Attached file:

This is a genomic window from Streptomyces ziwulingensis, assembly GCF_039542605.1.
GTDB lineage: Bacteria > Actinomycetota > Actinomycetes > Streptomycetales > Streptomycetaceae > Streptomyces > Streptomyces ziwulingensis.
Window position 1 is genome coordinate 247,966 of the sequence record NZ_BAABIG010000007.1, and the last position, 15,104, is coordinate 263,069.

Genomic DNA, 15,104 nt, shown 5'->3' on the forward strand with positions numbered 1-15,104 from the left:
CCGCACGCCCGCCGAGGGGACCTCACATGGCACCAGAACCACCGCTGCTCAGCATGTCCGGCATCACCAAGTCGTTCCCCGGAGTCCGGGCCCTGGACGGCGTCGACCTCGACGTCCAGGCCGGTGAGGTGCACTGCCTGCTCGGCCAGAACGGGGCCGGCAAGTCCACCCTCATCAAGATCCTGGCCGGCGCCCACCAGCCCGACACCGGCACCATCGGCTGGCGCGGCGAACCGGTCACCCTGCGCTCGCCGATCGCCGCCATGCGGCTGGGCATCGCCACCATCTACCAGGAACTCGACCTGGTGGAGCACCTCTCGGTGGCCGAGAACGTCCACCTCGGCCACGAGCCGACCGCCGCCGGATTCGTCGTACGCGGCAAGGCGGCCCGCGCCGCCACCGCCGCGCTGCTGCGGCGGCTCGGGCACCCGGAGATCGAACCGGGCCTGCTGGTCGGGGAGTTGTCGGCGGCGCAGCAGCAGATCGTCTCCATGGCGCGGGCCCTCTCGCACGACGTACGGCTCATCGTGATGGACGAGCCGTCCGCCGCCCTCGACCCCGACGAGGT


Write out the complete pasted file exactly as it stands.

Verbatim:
This is a genomic window from Streptomyces ziwulingensis, assembly GCF_039542605.1.
GTDB lineage: Bacteria > Actinomycetota > Actinomycetes > Streptomycetales > Streptomycetaceae > Streptomyces > Streptomyces ziwulingensis.
Window position 1 is genome coordinate 247,966 of the sequence record NZ_BAABIG010000007.1, and the last position, 15,104, is coordinate 263,069.

Genomic DNA, 15,104 nt, shown 5'->3' on the forward strand with positions numbered 1-15,104 from the left:
CCGCACGCCCGCCGAGGGGACCTCACATGGCACCAGAACCACCGCTGCTCAGCATGTCCGGCATCACCAAGTCGTTCCCCGGAGTCCGGGCCCTGGACGGCGTCGACCTCGACGTCCAGGCCGGTGAGGTGCACTGCCTGCTCGGCCAGAACGGGGCCGGCAAGTCCACCCTCATCAAGATCCTGGCCGGCGCCCACCAGCCCGACACCGGCACCATCGGCTGGCGCGGCGAACCGGTCACCCTGCGCTCGCCGATCGCCGCCATGCGGCTGGGCATCGCCACCATCTACCAGGAACTCGACCTGGTGGAGCACCTCTCGGTGGCCGAGAACGTCCACCTCGGCCACGAGCCGACCGCCGCCGGATTCGTCGTACGCGGCAAGGCGGCCCGCGCCGCCACCGCCGCGCTGCTGCGGCGGCTCGGGCACCCGGAGATCGAACCGGGCCTGCTGGTCGGGGAGTTGTCGGCGGCGCAGCAGCAGATCGTCTCCATGGCGCGGGCCCTCTCGCACGACGTACGGCTCATCGTGATGGACGAGCCGTCCGCCGCCCTCGACCCCGACGAGGT